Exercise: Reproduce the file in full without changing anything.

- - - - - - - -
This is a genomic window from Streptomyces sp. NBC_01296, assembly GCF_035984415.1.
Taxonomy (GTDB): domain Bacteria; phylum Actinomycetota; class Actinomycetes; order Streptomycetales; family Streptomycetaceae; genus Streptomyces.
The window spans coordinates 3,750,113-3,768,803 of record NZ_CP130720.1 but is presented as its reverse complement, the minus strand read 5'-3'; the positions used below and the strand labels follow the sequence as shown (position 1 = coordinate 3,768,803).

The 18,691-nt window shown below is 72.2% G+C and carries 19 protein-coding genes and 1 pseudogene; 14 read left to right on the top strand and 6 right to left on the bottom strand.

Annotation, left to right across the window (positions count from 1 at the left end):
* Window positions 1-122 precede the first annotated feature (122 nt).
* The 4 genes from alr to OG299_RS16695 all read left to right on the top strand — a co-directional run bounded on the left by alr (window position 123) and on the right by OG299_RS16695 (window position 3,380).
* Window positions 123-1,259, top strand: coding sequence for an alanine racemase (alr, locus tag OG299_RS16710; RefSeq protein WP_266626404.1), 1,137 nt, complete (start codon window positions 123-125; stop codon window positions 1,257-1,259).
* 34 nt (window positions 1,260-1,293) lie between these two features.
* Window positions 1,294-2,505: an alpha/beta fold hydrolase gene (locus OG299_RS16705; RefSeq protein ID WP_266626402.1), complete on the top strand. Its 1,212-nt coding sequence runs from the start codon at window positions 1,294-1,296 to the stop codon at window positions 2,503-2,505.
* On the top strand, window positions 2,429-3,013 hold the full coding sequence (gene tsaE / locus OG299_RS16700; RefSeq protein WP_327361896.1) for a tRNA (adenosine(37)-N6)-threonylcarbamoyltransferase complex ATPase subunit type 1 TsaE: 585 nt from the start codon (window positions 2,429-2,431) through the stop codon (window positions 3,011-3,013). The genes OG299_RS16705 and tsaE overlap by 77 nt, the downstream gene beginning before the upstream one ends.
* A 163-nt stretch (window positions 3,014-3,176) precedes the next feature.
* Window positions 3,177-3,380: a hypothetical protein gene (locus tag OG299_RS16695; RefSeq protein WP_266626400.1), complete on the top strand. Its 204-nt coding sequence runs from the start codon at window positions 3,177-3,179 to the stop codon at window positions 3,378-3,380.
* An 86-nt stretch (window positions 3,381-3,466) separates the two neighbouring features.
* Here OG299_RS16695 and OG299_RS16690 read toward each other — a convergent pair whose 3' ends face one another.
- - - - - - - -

This is a genomic window from Streptomyces sp. NBC_01296, assembly GCF_035984415.1.
Taxonomy (GTDB): domain Bacteria; phylum Actinomycetota; class Actinomycetes; order Streptomycetales; family Streptomycetaceae; genus Streptomyces.
The window spans coordinates 3,750,113-3,768,803 of record NZ_CP130720.1 but is presented as its reverse complement, the minus strand read 5'-3'; the positions used below and the strand labels follow the sequence as shown (position 1 = coordinate 3,768,803).

The 18,691-nt window shown below is 72.2% G+C and carries 19 protein-coding genes and 1 pseudogene; 14 read left to right on the top strand and 6 right to left on the bottom strand.

Annotation, left to right across the window (positions count from 1 at the left end):
* Window positions 1-122 precede the first annotated feature (122 nt).
* The 4 genes from alr to OG299_RS16695 all read left to right on the top strand — a co-directional run bounded on the left by alr (window position 123) and on the right by OG299_RS16695 (window position 3,380).
* Window positions 123-1,259, top strand: coding sequence for an alanine racemase (alr, locus tag OG299_RS16710; RefSeq protein WP_266626404.1), 1,137 nt, complete (start codon window positions 123-125; stop codon window positions 1,257-1,259).
* 34 nt (window positions 1,260-1,293) lie between these two features.
* Window positions 1,294-2,505: an alpha/beta fold hydrolase gene (locus OG299_RS16705; RefSeq protein ID WP_266626402.1), complete on the top strand. Its 1,212-nt coding sequence runs from the start codon at window positions 1,294-1,296 to the stop codon at window positions 2,503-2,505.
* On the top strand, window positions 2,429-3,013 hold the full coding sequence (gene tsaE / locus OG299_RS16700; RefSeq protein WP_327361896.1) for a tRNA (adenosine(37)-N6)-threonylcarbamoyltransferase complex ATPase subunit type 1 TsaE: 585 nt from the start codon (window positions 2,429-2,431) through the stop codon (window positions 3,011-3,013). The genes OG299_RS16705 and tsaE overlap by 77 nt, the downstream gene beginning before the upstream one ends.
* A 163-nt stretch (window positions 3,014-3,176) precedes the next feature.
* Window positions 3,177-3,380: a hypothetical protein gene (locus tag OG299_RS16695; RefSeq protein WP_266626400.1), complete on the top strand. Its 204-nt coding sequence runs from the start codon at window positions 3,177-3,179 to the stop codon at window positions 3,378-3,380.
* An 86-nt stretch (window positions 3,381-3,466) separates the two neighbouring features.
* Here OG299_RS16695 and OG299_RS16690 read toward each other — a convergent pair whose 3' ends face one another.